Principal Investigators Association

Most research projects must receive approval from their institution’s Institutional Review Board (IRB)
before they start. The IRB is a committee within the institution that reviews research proposals to ensure that they maintain the privacy and safety of human subjects involved in the research.

Any study that involves living human subjects needs IRB review, although some types of projects are exempt. The approval process involves filling out an application that describes the projects, its system for informed consent, its methods and goals. The application is then reviewed by the committee, which may request changes in protocols or further justifications to protect human subjects.Depending on the nature of the research and the process at a local IRB, getting IRB approval can be a simple procedure taking several weeks or a long, protracted negotiation that can hold up or alter research projects.

While IRB rules have always exempted some forms of research, increasingly every study needs to at least prove that it protects human subjects through an IRB application. Qualitative studies face particular challenges completing this process because IRBs are generally developed for medical or quantitative research. As a result, IRB staff may be unfamiliar with qualitative research processes. In addition, cumbersome written consent forms and other standardized procedures developed by local IRBs may not work well in qualitative research. Qualitative researchers often find they need to justify alternative procedures to an IRB committee.

This 125-page guide has been designed to provide a general overview of IRB history and process, but focuses on the special needs of qualitative researchers. The guide has the following goals:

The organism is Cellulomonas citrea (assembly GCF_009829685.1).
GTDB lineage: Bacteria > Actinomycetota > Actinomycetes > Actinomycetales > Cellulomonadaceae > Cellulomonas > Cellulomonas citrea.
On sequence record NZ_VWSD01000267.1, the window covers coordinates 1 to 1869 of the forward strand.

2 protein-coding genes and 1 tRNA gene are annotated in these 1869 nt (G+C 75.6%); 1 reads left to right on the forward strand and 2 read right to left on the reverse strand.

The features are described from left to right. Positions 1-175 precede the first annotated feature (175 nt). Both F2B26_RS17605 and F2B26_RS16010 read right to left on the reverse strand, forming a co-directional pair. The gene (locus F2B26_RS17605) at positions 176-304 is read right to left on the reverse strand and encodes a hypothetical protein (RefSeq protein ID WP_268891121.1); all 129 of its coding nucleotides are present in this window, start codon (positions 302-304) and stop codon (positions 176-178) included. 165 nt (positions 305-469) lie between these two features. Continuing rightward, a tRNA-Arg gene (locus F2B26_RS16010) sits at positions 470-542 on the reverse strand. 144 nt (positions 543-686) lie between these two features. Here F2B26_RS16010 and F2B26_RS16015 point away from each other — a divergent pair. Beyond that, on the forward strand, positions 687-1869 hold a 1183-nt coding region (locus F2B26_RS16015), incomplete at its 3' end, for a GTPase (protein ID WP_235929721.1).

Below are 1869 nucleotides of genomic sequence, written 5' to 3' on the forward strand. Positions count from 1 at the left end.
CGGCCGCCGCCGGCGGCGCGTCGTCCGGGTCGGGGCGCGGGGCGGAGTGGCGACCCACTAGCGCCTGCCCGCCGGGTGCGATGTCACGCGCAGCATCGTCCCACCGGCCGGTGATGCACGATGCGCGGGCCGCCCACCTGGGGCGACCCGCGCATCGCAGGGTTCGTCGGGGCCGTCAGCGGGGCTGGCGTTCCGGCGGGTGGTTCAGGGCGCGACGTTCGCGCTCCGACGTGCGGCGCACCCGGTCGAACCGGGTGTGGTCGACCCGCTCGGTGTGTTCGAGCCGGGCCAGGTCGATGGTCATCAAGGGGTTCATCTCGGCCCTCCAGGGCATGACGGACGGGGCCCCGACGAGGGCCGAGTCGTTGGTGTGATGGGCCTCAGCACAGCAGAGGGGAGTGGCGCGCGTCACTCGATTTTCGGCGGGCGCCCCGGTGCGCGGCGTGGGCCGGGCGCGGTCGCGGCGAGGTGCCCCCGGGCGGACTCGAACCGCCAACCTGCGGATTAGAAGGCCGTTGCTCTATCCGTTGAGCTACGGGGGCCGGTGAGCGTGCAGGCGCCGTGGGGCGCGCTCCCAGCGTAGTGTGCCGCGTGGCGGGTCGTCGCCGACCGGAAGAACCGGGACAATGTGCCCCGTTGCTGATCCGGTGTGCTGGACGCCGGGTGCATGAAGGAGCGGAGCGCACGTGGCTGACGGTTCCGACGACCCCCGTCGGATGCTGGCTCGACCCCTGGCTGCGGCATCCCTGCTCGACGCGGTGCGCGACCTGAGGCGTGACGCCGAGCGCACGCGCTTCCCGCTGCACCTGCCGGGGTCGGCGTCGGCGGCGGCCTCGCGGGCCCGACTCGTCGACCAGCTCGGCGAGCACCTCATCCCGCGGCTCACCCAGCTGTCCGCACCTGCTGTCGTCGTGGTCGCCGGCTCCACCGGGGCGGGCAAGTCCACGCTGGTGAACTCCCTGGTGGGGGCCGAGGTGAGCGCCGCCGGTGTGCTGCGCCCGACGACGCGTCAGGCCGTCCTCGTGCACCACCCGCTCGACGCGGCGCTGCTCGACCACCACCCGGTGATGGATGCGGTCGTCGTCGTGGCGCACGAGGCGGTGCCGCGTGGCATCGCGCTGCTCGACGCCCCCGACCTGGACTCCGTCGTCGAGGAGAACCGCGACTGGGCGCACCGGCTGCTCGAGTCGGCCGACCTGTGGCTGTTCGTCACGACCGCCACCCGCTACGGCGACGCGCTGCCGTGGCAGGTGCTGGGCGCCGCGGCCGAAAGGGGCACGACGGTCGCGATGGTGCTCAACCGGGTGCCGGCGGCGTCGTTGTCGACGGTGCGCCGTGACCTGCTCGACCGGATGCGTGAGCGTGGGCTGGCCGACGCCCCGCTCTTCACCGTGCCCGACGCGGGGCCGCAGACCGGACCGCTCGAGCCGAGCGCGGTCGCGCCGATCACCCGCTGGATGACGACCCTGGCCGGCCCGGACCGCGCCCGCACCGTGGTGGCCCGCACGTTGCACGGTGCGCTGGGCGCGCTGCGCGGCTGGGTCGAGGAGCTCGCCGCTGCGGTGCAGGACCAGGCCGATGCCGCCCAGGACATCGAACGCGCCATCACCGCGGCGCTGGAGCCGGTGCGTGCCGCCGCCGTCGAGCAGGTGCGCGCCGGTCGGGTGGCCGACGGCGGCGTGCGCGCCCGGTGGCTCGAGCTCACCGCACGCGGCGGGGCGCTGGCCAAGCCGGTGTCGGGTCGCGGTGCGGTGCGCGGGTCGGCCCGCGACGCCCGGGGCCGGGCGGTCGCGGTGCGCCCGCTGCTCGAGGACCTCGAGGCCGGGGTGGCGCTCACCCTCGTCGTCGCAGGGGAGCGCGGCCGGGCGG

• Provide an overview of the IRB process for qualitative studies
  • Qualitative Research and IRB, a Comprehensive Guide
  • Discuss various forms of informed consent for qualitative methods and ways to present them in an IRB application
  • Describe procedures to protect confidentiality in qualitative research
  • Clarify when a qualitative project is exempt or eligible for expedited review
  • Outline strategies to write a successful IRB application

About the Co-Author:

Dr. Jo Anne Schneider has successfully developed IRB statements for a wide
array of qualitative studies since the mid-1980s. She wrote the guidelines for IRB
approval for students and courses at one university. She has also advised multiple
students about informed consent and IRB statements. A former American Association for the Advancement of Science Policy and Technology Fellow at NIH, she is currently an Associate Research Professor at George Washington University. She also has an international reputation for university/community involvement, serving as a PennServe Community Based Fellow for Service Learning involving community/researcher partnerships. Recent major projects include developing a model to reach at-risk communities for NCI, the Faith and Organizations Project (, and multiple projects related to social welfare and human services (see

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This guide is brought to you as a training tool by the Principal Investigators Association, which is an independent organization. The information presented and its contents are not connected with the National Institutes of Health (NIH) or the National Science Foundation (NSF), nor are they endorsed by these agencies. All views expressed are those personally held by the author and are not official government policies or opinions.